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Nigel Farage defends claim Sunak ‘doesn’t understand our culture’

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Nigel Farage has defended his claim that Rishi Sunak demonstrated he did not understand “our culture” by leaving D-Day commemorations early.

The Reform UK leader told the BBC on Sunday the prime minister’s action showed he was “disconnected by class [and] by privilege” from ordinary people.

Conservative minister Mel Stride said Mr Farage’s comment made him “very uncomfortable”, while Labour’s Shabana Mahmood called it a “dog whistle”.

Mr Sunak apologised after facing strong criticism for leaving the event to mark the 80th anniversary of the Normandy landings early on Thursday.

On Friday Mr Farage was among those to attack the prime minister over the decision, saying it showed he was not “patriotic” and did not understand “our culture”.

Asked if he was trying to highlight Mr Sunak’s British Asian background, Mr Farage told the BBC’s Sunday With Laura Kuenssberg programme: “I know what your question is leading at – 40% of our contribution in World War One and World War Two came from the Commonwealth.

“He is utterly disconnected by class, by privilege from how the ordinary folk in this country feel. He revealed that, I think spectacularly, when he left Normandy early.”

Asked about the Reform leader’s comments, Work and Pensions Secretary Mel Stride told the programme they were “deeply regrettable”.

“I think they are suggesting things – I’m not going to go any further than that because I didn’t want to stoke this whole thing up – but it just seems to me that that’s an ill-advised thing to have said,” he continued.

“I feel very uncomfortable with that… And I’m very proud of the fact that we have a British Asian who is right at the top of our government.”

Defending the prime minister, Mr Stride said he had “put his hands up”, recognised his mistake and apologised “unequivocally” for leaving the commemorations early.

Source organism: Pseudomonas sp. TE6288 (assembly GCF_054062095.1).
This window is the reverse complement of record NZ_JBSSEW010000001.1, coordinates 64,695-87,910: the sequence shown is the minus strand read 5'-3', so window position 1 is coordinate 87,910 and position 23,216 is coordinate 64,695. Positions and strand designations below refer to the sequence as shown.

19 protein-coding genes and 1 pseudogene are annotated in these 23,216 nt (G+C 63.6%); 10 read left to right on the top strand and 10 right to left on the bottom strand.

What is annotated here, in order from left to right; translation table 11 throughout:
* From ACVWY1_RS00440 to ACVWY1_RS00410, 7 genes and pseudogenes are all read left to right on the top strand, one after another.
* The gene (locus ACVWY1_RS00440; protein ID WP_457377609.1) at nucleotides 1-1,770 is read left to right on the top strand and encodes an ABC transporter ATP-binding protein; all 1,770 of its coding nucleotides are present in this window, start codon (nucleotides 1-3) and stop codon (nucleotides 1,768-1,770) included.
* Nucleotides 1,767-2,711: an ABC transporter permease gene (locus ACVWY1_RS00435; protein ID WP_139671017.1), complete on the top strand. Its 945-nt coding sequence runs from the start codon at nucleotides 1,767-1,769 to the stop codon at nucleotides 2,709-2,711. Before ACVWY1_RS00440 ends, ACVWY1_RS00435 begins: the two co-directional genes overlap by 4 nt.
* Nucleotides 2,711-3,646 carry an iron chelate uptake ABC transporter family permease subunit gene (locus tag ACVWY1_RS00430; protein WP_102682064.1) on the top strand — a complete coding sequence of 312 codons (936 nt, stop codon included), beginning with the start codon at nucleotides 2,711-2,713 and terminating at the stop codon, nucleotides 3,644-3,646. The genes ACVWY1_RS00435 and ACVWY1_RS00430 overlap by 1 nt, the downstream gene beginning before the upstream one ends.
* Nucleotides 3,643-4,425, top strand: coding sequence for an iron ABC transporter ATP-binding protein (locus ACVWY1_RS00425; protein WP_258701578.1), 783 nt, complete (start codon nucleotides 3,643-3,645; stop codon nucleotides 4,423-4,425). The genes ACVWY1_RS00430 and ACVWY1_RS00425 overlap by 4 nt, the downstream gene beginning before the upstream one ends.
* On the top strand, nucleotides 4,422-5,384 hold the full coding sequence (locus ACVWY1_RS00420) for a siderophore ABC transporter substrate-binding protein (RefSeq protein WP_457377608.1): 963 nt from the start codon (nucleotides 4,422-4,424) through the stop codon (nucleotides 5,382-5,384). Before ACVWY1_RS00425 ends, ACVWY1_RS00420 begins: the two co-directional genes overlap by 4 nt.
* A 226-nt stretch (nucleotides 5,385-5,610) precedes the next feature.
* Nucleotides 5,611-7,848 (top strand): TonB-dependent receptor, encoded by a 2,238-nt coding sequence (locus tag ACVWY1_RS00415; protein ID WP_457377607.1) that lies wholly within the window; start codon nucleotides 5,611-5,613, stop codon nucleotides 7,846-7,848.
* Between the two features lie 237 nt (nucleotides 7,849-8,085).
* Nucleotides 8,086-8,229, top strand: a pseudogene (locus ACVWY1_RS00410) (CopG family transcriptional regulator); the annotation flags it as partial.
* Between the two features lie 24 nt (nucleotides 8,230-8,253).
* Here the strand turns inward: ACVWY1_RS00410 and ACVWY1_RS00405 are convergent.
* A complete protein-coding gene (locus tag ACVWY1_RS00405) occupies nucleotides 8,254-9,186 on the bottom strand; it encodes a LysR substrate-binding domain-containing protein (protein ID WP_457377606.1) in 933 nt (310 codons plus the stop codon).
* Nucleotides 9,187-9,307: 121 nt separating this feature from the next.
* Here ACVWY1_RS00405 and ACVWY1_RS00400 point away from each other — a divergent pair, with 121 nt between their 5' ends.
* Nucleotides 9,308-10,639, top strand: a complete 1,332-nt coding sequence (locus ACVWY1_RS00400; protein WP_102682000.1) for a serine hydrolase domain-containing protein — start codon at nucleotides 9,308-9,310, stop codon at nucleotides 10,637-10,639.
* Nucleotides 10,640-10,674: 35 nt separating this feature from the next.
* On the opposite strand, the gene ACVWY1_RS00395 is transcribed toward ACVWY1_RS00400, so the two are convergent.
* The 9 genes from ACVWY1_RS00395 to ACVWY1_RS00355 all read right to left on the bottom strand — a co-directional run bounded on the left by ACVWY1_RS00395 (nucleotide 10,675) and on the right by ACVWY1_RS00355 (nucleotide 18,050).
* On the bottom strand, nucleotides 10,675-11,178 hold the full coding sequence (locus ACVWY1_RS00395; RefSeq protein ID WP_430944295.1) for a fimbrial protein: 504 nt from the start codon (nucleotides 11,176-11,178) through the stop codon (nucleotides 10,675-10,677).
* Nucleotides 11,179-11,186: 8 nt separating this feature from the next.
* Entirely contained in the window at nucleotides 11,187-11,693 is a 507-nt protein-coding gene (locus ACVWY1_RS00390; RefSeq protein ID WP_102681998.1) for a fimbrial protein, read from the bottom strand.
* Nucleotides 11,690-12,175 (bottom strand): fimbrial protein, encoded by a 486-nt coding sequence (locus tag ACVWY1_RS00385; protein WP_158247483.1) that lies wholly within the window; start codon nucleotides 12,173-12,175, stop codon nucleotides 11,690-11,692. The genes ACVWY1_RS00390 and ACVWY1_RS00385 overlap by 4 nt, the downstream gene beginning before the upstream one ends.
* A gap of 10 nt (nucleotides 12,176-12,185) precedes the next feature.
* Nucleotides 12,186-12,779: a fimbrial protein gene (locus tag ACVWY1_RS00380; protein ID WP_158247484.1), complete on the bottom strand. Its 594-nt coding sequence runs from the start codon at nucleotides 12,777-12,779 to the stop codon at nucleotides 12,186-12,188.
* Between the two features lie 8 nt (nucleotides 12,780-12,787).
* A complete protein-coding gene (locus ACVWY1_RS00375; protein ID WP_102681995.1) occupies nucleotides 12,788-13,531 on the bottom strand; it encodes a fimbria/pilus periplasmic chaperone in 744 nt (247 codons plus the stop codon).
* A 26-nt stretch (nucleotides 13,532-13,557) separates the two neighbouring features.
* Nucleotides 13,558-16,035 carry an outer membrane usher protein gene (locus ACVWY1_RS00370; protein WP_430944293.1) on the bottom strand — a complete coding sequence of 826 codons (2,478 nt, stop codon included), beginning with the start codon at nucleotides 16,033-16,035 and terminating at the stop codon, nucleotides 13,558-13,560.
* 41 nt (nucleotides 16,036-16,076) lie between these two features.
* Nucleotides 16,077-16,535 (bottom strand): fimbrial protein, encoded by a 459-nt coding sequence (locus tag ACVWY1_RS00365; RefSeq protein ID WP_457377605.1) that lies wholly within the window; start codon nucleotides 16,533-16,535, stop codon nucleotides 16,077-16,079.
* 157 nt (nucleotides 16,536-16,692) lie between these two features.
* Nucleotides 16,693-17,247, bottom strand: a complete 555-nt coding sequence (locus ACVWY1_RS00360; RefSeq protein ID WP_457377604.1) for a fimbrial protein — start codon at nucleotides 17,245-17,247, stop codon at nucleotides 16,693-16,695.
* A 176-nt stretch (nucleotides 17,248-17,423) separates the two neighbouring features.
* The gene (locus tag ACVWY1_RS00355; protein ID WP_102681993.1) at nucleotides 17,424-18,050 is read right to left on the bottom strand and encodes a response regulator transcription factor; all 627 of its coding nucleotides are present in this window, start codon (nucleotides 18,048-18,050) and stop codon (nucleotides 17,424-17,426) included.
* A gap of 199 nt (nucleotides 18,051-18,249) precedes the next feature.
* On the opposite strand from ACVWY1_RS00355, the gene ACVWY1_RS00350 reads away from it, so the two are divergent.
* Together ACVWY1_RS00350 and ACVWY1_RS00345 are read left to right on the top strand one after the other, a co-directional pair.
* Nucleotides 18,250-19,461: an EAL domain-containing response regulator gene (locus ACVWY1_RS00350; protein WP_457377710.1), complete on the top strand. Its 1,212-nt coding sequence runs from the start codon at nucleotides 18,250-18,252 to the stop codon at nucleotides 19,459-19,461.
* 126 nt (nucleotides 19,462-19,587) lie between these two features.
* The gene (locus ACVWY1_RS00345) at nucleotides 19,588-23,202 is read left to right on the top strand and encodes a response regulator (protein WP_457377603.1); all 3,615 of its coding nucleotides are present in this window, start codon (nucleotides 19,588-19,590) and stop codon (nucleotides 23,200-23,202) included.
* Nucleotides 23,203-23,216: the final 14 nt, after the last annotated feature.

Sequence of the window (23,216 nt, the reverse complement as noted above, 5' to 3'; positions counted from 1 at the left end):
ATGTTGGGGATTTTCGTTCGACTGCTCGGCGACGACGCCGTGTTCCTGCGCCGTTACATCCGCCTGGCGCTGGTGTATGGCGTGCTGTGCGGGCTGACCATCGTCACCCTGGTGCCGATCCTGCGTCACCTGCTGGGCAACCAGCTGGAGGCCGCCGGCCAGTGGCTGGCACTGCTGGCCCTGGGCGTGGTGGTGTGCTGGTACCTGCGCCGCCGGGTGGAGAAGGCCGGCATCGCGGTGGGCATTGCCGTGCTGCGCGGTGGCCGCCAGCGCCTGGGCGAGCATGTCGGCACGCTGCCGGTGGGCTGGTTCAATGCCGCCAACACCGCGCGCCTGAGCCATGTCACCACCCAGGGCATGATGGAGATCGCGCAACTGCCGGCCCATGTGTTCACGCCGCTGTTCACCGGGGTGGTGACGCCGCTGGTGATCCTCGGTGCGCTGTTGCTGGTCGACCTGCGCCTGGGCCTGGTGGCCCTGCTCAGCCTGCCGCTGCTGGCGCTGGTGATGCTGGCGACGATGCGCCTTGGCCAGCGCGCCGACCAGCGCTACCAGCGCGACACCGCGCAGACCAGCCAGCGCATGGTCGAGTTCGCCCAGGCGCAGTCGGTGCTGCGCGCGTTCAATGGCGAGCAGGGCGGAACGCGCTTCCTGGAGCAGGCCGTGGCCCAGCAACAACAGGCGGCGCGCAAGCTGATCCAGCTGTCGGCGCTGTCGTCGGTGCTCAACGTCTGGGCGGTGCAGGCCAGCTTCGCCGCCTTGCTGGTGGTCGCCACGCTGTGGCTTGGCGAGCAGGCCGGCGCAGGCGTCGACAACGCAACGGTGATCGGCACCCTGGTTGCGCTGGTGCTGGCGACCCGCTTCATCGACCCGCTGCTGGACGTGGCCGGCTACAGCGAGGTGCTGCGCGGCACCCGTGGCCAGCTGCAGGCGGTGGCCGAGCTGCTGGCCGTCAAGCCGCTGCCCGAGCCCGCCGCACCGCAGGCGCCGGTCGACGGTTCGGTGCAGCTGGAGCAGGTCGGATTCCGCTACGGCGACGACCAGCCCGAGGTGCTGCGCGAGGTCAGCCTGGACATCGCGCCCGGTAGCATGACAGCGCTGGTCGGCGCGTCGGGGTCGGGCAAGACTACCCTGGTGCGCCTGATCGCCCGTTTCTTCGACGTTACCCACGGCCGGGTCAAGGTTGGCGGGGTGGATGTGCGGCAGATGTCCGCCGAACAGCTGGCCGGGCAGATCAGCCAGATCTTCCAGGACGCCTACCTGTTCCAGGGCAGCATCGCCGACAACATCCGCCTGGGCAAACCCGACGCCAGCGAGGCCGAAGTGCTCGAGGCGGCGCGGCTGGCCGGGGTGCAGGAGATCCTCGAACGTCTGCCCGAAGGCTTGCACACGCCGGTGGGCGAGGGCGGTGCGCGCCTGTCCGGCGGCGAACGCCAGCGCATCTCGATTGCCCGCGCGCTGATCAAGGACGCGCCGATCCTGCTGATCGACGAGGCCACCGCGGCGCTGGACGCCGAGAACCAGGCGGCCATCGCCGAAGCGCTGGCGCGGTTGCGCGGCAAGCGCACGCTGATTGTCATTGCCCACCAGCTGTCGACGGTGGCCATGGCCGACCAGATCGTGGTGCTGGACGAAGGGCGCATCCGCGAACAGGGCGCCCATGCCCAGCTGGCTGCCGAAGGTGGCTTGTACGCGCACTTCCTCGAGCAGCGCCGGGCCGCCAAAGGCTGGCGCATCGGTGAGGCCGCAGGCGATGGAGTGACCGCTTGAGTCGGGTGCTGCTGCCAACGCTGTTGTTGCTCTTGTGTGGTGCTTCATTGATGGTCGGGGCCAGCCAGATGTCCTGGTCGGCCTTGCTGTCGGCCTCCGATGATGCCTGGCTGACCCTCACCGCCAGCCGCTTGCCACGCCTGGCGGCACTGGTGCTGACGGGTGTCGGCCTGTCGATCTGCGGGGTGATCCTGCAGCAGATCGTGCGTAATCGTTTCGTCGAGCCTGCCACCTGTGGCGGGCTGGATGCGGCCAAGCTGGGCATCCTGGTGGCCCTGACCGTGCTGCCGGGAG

“He feels it very deeply. I know that because I know him quite well and I know how patriotic he is,” he said, adding that Mr Sunak “cares deeply” about issues affecting veterans.

Labour’s shadow justice secretary Shabana Mahmood said: “I think this is a classic Nigel Farage trick, lean just enough to signal a bit of a dog whistle and then lean straight back and sound perfectly reasonable and say something good about the contribution that Commonwealth soldiers, ethnic minorities made towards the war effort.

“We can all see exactly what Nigel Farage is doing, he’s got form, it is completely unacceptable. This is a man that has a track record of seeking to divide communities who just wants to do it with a veneer of respectability whilst he’s at it.”

Speaking during a campaign visit to Essex, Labour leader Sir Keir Starmer said: “I’m not going to have any truck with what Nigel Farage is saying on this issue.

“I don’t think it’s right to continually divide our country and divide our communities.”

However, he said Mr Sunak “has got questions to answer in relations to what happened on D-Day”.

“I know for my part that I wanted to be there to pay my respects and to say thank you,” he added.

The D-Day commemorations on Thursday included a British event at Ver sur Mer, which was attended by the prime minister and King Charles.

However, Mr Sunak left before an international commemoration on Omaha Beach attended by world leaders including US President Joe Biden, with Foreign Secretary Lord Cameron deputising for him.

Labour’s Sir Keir stayed at the event until the end.

Following a backlash, Mr Sunak apologised on Friday, saying that “on reflection” it was a mistake not to attend the whole event.

He added that his itinerary for D-Day had been set “weeks ago” and he had also attended other events with veterans, including in Portsmouth.

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